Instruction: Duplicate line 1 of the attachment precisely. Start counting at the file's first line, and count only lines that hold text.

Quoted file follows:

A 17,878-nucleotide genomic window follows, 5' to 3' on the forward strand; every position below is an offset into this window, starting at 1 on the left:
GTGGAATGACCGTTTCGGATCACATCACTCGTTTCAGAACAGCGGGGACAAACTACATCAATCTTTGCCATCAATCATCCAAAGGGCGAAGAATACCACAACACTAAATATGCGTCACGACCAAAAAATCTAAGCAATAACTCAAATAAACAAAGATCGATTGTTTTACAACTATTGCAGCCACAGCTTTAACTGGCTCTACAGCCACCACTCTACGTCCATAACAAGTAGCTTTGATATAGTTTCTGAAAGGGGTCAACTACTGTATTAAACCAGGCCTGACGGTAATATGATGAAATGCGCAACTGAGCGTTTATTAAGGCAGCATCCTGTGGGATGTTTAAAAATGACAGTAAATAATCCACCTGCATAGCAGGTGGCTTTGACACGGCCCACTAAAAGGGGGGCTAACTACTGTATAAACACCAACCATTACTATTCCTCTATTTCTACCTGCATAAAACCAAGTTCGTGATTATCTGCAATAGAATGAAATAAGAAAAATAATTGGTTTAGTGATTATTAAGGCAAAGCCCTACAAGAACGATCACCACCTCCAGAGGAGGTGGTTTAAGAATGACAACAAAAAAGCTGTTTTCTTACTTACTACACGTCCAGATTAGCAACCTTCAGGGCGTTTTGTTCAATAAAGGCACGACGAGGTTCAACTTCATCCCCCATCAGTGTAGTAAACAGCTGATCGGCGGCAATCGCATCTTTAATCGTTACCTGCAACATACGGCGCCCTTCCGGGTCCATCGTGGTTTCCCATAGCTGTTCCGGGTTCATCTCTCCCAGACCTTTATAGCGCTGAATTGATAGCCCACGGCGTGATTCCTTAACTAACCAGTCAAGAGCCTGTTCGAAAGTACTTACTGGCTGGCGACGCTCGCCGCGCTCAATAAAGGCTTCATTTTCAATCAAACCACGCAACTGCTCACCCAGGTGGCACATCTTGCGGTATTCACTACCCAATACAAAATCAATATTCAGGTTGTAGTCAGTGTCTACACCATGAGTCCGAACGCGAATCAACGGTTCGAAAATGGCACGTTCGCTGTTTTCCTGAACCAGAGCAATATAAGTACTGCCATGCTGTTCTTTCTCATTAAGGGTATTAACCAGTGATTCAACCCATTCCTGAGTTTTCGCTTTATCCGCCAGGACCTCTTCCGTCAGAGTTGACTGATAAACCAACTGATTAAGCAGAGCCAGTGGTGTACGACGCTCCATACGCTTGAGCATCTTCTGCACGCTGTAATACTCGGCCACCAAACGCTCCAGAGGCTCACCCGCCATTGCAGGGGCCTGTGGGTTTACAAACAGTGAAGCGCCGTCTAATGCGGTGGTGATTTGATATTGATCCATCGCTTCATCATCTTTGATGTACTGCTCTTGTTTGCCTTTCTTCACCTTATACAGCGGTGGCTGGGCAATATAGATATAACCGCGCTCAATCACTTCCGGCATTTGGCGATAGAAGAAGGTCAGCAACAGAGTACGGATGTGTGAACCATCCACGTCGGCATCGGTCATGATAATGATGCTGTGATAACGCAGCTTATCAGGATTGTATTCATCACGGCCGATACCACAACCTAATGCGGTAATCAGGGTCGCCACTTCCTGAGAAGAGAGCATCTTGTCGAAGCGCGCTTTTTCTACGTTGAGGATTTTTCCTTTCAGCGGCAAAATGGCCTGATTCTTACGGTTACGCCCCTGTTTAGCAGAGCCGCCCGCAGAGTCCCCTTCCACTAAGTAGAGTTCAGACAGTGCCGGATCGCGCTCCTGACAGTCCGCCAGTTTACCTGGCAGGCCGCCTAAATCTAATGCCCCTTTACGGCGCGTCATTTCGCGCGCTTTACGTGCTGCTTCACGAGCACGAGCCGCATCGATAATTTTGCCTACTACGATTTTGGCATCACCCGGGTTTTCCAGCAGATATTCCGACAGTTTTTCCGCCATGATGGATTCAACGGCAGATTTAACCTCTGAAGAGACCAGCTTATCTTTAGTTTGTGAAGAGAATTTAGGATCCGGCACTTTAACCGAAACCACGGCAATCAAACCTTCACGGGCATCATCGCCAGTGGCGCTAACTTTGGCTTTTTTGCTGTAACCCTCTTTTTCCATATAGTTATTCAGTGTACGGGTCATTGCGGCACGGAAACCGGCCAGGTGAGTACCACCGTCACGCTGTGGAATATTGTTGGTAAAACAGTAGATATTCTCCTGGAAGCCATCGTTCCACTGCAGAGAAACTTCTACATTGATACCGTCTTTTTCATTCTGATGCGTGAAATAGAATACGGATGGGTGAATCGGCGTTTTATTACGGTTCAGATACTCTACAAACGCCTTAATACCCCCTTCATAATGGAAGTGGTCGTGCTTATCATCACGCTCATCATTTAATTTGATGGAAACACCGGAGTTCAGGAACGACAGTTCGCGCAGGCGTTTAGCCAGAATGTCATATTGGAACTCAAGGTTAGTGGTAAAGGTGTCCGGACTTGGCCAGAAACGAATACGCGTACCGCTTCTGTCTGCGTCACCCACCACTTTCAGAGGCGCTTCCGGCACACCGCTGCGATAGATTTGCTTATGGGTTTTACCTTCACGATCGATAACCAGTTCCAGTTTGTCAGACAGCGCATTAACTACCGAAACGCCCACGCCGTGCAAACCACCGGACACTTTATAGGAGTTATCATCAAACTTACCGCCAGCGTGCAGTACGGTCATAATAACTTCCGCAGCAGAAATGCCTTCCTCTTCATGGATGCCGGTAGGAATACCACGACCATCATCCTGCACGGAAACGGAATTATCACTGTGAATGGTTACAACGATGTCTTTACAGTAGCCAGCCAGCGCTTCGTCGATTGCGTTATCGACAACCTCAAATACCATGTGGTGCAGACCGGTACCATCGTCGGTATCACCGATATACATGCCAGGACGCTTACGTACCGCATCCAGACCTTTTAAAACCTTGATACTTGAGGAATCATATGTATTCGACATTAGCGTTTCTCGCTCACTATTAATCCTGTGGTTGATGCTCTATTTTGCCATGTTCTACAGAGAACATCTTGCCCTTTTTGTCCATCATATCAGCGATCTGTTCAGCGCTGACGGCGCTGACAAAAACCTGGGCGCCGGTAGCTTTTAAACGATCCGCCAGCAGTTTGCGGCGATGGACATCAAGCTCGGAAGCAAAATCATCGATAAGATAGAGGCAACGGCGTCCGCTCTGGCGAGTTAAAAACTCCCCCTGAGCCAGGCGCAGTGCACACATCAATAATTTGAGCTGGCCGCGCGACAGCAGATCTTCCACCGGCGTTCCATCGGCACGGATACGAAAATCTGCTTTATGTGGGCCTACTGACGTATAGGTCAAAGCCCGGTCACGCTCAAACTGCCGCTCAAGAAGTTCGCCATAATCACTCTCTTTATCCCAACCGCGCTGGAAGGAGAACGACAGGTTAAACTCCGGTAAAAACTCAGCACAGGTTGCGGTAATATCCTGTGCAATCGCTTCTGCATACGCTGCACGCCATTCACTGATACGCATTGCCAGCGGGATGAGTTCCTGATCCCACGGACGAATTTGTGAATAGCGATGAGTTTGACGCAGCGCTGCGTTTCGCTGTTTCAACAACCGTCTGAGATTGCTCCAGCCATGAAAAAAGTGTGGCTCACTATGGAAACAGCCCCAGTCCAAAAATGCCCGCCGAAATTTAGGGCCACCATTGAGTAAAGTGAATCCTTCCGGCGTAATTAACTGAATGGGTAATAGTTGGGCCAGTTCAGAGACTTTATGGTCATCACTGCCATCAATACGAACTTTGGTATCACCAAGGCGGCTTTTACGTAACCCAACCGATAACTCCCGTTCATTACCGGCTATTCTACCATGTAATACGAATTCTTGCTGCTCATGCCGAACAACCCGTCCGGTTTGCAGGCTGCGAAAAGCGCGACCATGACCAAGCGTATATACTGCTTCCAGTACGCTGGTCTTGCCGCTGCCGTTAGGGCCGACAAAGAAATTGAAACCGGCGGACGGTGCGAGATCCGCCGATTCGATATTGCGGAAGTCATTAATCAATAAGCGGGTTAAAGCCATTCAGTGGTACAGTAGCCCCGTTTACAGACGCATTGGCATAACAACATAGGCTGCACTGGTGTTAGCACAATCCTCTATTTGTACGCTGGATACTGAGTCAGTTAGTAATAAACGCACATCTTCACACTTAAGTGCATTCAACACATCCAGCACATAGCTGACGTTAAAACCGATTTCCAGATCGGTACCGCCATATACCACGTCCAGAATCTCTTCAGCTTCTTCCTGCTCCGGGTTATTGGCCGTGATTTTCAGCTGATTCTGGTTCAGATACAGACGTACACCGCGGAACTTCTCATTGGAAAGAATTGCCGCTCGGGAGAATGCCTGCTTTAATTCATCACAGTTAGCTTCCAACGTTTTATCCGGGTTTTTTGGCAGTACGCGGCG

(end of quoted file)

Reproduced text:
A 17,878-nucleotide genomic window follows, 5' to 3' on the forward strand; every position below is an offset into this window, starting at 1 on the left: